‘Nomadland’ Is a Powerful Elegy for an America Where Economic Refugees Hit the Road

Nomadland” is both a requiem and journey, lamenting a country that is no more while taking in the freedom of the open road. This is a vast nation full of wondrous landscapes. Through those landscapes wander the Americans abandoned by a rapidly changing world and merciless economy. Frances McDormand plays the kind of role that takes on the form of a guide. Her face alone becomes a portrait of the United States rarely ever depicted in a mainstream movie. Director Chloé Zhao directs with a confident, lyrical eye, constructing something closer to a cinematic tone poem. Together these artists hit the highway and come back with something truly special.

Fern (McDormand) embodies a story all too common in what used to be the industrial zones of the country. She once lived with her late husband in Empire, Nevada. Then the gypsum plant closed in 2011, jobs became extinct, and in less than a year even the zip code for the town was discarded. Now Fern lives in her van and does seasonal work in a vast Amazon factory which pays just enough to survive on noodles. For someone of Fern’s age, who had become confident of her life in Empire, getting by is a struggle composed of endlessly uncertain days. Her qualifications and training are zilch, and while she’s a hard worker finding anything stable is a fantasy. So a fellow wanderer introduces Fern to an emerging “nomad” culture. It’s a society of sorts made-up of people who have decided to form makeshift communities, park where they please (when they can), and provide support. Many seem to be in the upper middle age range. While Fern builds connections with them, including Dave (David Strathairn), something continues to compel Fern to keep further down the road. She picks up whatever work she can, passes through sights of great beauty, as if running from the past, but grieving for a lost time.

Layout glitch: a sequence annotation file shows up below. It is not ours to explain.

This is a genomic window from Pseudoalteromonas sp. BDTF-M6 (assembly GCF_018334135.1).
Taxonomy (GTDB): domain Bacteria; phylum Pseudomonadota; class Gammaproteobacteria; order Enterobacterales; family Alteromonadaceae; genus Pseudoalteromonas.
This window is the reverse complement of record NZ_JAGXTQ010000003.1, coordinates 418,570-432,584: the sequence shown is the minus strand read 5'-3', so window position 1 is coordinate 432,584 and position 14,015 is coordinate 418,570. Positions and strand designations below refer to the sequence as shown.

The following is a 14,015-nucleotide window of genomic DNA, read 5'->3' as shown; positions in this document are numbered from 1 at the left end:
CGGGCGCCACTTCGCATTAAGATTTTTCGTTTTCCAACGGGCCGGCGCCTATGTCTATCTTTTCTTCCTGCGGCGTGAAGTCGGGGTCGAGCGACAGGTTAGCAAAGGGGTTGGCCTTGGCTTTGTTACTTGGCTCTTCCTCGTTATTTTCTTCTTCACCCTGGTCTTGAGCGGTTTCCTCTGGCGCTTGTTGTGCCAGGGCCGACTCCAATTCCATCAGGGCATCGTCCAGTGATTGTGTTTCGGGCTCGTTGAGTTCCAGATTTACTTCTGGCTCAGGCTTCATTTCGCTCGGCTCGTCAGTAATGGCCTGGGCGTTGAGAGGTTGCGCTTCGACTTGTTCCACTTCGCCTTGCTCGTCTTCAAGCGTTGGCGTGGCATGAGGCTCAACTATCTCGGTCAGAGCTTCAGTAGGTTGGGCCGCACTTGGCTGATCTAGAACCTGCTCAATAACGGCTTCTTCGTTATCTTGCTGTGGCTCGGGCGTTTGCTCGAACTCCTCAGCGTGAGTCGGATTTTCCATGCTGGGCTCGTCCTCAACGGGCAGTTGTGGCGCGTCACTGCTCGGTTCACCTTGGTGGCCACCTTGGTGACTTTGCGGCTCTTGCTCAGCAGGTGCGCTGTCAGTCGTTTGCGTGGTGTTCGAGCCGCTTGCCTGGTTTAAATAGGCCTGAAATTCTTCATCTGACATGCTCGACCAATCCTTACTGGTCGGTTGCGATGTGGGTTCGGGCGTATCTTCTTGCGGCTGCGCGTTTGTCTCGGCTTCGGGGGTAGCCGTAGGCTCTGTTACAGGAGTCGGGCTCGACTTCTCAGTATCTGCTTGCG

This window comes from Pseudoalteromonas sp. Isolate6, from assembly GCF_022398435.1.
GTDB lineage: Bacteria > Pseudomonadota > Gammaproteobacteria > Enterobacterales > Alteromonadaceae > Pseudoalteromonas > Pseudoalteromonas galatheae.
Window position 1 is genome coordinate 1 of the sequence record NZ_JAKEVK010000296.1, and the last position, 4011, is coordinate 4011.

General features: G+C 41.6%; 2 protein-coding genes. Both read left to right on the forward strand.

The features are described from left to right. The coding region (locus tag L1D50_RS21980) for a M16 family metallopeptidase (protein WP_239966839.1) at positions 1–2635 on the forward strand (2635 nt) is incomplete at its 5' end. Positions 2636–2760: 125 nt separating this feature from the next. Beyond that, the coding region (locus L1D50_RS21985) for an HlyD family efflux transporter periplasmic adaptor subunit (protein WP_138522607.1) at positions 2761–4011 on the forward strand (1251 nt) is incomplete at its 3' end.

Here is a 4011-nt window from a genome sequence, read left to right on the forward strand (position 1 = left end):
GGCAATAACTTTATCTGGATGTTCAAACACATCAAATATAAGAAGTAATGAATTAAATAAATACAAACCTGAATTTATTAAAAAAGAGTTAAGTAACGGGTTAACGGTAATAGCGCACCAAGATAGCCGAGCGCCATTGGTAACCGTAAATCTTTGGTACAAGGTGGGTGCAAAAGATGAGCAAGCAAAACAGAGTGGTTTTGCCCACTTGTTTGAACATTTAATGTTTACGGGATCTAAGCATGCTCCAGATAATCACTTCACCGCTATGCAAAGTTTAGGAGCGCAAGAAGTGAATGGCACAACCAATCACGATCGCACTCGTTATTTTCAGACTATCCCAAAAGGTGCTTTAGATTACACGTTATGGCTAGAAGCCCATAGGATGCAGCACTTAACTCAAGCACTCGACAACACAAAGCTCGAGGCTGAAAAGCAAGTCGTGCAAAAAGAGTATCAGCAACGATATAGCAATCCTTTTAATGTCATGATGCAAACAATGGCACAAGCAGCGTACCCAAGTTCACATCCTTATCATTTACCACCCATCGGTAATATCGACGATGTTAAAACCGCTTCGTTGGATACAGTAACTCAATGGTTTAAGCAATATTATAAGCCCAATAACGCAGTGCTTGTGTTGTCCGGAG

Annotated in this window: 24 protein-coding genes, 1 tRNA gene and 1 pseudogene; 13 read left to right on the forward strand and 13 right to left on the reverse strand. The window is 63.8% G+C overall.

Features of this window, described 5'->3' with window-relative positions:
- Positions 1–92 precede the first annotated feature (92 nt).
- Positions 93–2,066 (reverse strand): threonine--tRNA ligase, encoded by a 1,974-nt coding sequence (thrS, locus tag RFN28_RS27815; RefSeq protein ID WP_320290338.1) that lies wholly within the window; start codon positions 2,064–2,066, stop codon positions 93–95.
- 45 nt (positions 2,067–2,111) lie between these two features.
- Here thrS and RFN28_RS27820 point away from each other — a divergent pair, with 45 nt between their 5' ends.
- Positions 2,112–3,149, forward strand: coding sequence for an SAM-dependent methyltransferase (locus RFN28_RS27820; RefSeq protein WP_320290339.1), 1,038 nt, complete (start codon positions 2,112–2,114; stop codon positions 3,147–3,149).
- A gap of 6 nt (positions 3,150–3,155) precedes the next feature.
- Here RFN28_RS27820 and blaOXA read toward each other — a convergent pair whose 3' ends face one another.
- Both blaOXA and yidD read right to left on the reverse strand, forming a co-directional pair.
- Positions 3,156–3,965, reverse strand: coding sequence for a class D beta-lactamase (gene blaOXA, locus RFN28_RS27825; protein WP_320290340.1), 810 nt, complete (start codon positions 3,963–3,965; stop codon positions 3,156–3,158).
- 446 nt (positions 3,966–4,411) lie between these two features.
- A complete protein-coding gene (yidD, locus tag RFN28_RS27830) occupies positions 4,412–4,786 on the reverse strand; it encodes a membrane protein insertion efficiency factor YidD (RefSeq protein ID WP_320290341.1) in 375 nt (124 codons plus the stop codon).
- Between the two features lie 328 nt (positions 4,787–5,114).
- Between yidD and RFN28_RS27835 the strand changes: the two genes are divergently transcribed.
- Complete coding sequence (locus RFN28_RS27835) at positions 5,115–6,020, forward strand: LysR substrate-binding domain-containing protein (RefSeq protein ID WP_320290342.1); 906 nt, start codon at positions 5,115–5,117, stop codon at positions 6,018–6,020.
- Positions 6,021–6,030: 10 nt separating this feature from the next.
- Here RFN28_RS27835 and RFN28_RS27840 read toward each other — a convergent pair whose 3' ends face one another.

Zhao’s technique relies on the film taking on the very character of its protagonist. The very disorientation of Fern’s situation and her gradual adaptation to life on the road become more essential than any by-the-book plot. Zhao is more interested in telling this story through the very life of an individual and in the tones of desert twilights, snow-capped valleys, and how lush forests are not vacation spots for the nomads, but lifelines. There is a delicate, piercing authenticity to the scenes where Fern sits and talks with other travelers. Making the effect even stronger is the fact that Zhao cast non-actors, such as real-life nomad Linda May, who introduces Fern to the wider nomad subculture. As with many discoveries these days, all it takes is one YouTube video of a group organizer touting the necessity to escape from the tyranny of the dollar. Cinematographer Joshua James Richards, who also shot Zhao’s highly acclaimed “The Rider,” makes the desert and nomad camps dreamlike and gritty at the same time. Like Terrence Malick’s “Badlands,” the very lyricism of the American landscape comes to life, while hard stories are lived within it.